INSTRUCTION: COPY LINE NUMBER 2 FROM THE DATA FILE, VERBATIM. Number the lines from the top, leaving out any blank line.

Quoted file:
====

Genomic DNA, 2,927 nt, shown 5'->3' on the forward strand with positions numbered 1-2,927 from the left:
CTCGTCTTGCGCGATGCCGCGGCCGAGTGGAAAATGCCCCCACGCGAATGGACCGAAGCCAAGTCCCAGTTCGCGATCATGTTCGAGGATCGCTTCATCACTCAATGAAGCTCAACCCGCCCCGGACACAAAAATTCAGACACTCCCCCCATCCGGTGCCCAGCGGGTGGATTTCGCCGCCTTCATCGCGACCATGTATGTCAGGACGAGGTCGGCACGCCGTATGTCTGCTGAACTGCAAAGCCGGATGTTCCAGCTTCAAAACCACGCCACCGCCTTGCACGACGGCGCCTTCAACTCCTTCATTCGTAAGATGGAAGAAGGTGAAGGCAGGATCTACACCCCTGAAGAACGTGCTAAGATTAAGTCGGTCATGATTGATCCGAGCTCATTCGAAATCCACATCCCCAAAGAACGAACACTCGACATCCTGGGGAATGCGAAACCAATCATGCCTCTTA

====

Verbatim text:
CTCGTCTTGCGCGATGCCGCGGCCGAGTGGAAAATGCCCCCACGCGAATGGACCGAAGCCAAGTCCCAGTTCGCGATCATGTTCGAGGATCGCTTCATCACTCAATGAAGCTCAACCCGCCCCGGACACAAAAATTCAGACACTCCCCCCATCCGGTGCCCAGCGGGTGGATTTCGCCGCCTTCATCGCGACCATGTATGTCAGGACGAGGTCGGCACGCCGTATGTCTGCTGAACTGCAAAGCCGGATGTTCCAGCTTCAAAACCACGCCACCGCCTTGCACGACGGCGCCTTCAACTCCTTCATTCGTAAGATGGAAGAAGGTGAAGGCAGGATCTACACCCCTGAAGAACGTGCTAAGATTAAGTCGGTCATGATTGATCCGAGCTCATTCGAAATCCACATCCCCAAAGAACGAACACTCGACATCCTGGGGAATGCGAAACCAATCATGCCTCTTA